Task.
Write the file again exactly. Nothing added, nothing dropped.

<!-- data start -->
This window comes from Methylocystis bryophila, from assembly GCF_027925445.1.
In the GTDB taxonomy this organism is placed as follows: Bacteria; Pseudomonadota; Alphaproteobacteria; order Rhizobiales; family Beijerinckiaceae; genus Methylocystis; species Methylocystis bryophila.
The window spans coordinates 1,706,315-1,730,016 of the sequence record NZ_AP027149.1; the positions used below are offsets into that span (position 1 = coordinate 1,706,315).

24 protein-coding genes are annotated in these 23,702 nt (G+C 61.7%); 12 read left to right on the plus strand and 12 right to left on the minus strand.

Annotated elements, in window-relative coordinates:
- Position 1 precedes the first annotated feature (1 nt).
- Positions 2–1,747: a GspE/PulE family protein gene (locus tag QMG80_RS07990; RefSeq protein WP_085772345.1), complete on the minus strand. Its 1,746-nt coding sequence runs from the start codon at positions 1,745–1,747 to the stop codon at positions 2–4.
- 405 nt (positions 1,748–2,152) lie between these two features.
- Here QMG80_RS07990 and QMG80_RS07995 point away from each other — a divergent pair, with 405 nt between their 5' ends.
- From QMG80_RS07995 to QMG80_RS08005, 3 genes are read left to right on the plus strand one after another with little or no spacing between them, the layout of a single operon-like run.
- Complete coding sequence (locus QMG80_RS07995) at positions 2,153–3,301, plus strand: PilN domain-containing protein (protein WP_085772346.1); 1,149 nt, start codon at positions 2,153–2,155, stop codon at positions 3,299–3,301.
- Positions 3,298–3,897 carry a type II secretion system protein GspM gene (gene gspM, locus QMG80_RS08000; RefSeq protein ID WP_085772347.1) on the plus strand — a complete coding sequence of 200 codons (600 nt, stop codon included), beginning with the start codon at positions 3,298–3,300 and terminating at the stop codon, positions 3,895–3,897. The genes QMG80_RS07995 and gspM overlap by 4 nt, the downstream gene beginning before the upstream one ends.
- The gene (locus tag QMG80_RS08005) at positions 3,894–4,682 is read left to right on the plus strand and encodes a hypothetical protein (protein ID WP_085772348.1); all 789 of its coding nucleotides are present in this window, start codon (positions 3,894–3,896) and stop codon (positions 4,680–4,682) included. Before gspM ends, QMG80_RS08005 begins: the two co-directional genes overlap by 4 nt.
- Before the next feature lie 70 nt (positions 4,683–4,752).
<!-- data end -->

This window comes from Methylocystis bryophila, from assembly GCF_027925445.1.
In the GTDB taxonomy this organism is placed as follows: Bacteria; Pseudomonadota; Alphaproteobacteria; order Rhizobiales; family Beijerinckiaceae; genus Methylocystis; species Methylocystis bryophila.
The window spans coordinates 1,706,315-1,730,016 of the sequence record NZ_AP027149.1; the positions used below are offsets into that span (position 1 = coordinate 1,706,315).

24 protein-coding genes are annotated in these 23,702 nt (G+C 61.7%); 12 read left to right on the plus strand and 12 right to left on the minus strand.

Annotated elements, in window-relative coordinates:
- Position 1 precedes the first annotated feature (1 nt).
- Positions 2–1,747: a GspE/PulE family protein gene (locus tag QMG80_RS07990; RefSeq protein WP_085772345.1), complete on the minus strand. Its 1,746-nt coding sequence runs from the start codon at positions 1,745–1,747 to the stop codon at positions 2–4.
- 405 nt (positions 1,748–2,152) lie between these two features.
- Here QMG80_RS07990 and QMG80_RS07995 point away from each other — a divergent pair, with 405 nt between their 5' ends.
- From QMG80_RS07995 to QMG80_RS08005, 3 genes are read left to right on the plus strand one after another with little or no spacing between them, the layout of a single operon-like run.
- Complete coding sequence (locus QMG80_RS07995) at positions 2,153–3,301, plus strand: PilN domain-containing protein (protein WP_085772346.1); 1,149 nt, start codon at positions 2,153–2,155, stop codon at positions 3,299–3,301.
- Positions 3,298–3,897 carry a type II secretion system protein GspM gene (gene gspM, locus QMG80_RS08000; RefSeq protein ID WP_085772347.1) on the plus strand — a complete coding sequence of 200 codons (600 nt, stop codon included), beginning with the start codon at positions 3,298–3,300 and terminating at the stop codon, positions 3,895–3,897. The genes QMG80_RS07995 and gspM overlap by 4 nt, the downstream gene beginning before the upstream one ends.
- The gene (locus tag QMG80_RS08005) at positions 3,894–4,682 is read left to right on the plus strand and encodes a hypothetical protein (protein ID WP_085772348.1); all 789 of its coding nucleotides are present in this window, start codon (positions 3,894–3,896) and stop codon (positions 4,680–4,682) included. Before gspM ends, QMG80_RS08005 begins: the two co-directional genes overlap by 4 nt.
- Before the next feature lie 70 nt (positions 4,683–4,752).